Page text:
“Clearly, it can be hard for big, established businesses to set up new ventures,” he says. “But even if you seem to be doing well, you know that changes will be needed.” Without the urgency of a crisis, however, it can be difficult to get people to focus on the need for change and to accept that something different has to be tried.
Dawson suggests one meaningful change that businesses can work towards: becoming truly ‘customer-led’. Many businesses claim to focus on the customer – but do they really? And will these efforts to create value for the customer actually create value for the business?
Consider the idea Tesco had a while back to try and make sure there’s never more than one customer ahead of you in the check-out queue. There was an investment cost of about £60m in making sure there were enough staff in place to live up to that ‘only one in front’ promise.
“Did customers really like this?” Dawson asks. “And did it make them spend more money at Tesco?” One problem with this sort of speculative investment is that while the costs are certain, the benefits are not. You can try and research these things ahead of launch but, as Dawson says, “customers may not know what they want”.
Being customer-led means knowing what customers really value, he adds. It’s the outcome that counts, not the product or service. Inventiveness is needed to find new and better ways of doing things that customers value.
For example, when he was a director at energy provider Centrica, David Alexander launched a service called Local Heroes, through which engineers were empowered to get on and fix problems for customers without recourse to head office. But as he explained at a recent seminar hosted by The Foundation, Centrica was initially resistant.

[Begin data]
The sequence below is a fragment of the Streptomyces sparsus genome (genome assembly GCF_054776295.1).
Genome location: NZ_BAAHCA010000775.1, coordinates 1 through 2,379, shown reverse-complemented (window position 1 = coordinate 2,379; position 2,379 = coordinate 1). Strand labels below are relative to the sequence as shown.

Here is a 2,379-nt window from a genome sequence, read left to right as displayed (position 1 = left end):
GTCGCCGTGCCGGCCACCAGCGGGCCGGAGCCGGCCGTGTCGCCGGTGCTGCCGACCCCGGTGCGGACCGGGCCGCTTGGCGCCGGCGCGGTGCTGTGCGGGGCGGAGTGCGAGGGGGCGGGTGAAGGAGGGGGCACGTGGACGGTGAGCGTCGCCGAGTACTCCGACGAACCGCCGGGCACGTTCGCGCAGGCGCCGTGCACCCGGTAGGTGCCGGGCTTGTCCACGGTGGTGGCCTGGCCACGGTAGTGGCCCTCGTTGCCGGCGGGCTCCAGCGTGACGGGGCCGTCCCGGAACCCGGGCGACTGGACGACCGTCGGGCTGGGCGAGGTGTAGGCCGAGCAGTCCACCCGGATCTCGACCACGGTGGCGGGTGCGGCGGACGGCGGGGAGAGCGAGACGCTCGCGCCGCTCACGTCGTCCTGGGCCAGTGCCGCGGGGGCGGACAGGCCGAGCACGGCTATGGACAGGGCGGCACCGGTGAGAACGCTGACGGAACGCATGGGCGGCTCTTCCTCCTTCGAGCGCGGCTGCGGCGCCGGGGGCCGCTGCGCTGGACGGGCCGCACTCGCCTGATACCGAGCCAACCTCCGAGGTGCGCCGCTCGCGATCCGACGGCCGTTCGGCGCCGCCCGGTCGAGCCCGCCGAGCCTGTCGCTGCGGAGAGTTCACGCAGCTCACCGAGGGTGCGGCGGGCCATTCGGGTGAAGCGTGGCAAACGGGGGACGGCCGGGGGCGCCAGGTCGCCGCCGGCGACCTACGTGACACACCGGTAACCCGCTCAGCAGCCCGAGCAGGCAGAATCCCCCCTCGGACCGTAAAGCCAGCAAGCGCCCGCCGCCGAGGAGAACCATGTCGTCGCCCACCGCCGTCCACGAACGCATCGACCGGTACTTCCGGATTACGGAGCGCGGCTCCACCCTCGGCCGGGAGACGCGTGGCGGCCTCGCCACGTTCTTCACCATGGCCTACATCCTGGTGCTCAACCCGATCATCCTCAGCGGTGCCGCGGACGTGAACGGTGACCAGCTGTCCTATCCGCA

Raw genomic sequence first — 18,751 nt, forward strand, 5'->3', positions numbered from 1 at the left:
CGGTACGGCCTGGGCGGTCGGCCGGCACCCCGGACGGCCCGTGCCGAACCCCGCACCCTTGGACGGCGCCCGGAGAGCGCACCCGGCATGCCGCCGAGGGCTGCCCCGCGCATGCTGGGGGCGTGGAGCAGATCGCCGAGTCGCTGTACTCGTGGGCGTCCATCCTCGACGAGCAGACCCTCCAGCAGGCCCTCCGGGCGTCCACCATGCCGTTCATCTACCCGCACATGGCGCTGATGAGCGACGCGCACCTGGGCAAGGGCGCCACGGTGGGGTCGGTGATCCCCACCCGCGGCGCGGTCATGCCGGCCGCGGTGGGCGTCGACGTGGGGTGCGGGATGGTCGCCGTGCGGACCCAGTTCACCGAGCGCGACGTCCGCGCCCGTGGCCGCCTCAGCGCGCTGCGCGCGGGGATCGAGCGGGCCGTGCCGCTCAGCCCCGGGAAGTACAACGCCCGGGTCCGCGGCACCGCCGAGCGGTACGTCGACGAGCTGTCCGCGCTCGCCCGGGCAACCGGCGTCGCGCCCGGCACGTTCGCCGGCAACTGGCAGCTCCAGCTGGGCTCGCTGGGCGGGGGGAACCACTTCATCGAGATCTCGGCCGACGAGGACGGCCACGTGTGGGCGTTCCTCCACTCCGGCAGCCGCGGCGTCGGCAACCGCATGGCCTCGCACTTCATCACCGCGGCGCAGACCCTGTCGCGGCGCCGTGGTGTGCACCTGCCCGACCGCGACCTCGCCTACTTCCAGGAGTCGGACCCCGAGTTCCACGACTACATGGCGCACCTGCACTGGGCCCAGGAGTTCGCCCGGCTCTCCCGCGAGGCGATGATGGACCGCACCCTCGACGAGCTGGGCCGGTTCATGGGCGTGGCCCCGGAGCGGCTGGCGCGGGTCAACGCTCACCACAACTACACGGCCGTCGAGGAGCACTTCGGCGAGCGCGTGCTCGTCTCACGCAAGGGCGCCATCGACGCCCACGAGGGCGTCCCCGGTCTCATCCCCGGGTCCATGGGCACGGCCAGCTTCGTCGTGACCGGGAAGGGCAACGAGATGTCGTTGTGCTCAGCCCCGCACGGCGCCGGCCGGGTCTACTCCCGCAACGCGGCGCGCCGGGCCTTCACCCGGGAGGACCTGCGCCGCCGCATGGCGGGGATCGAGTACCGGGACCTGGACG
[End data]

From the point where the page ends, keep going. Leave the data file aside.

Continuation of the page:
“Because it was something beyond its command and control, a fundamental challenge to the organisation, they tried to smother it with governance and all the rest of it,” he said. “It was really difficult, very energy-sapping. And while it was well-meaning, it almost proved terminal.”
Fear of losing control prevented Centrica from handing autonomy to its engineers, even though the engineers imposed tighter budgetary discipline on themselves than head office did. “The organisation couldn’t handle that free spirit,” Alexander said. “It worried about the few bad apples, so the whole thing was structured to manage that exception rather than the rule.”
Some bosses hope that by making a renewed commitment to ‘purpose’ they might also help reinvigorate the business and give colleagues a new ‘north star’ to steer by. The US Business Roundtable, a body representing almost 200 top US corporations, recently declared that “maximising shareholder value” had proved to be a false god, and that a more balanced corporate purpose is needed that gives equal regard to other stakeholders.
‘Purpose’ has done that dangerous thing: it has become fashionable. But seasoned observers of the management scene know only too well what can happen to half-decent ideas that become popular: the idea gets twisted, distorted and ultimately ruined.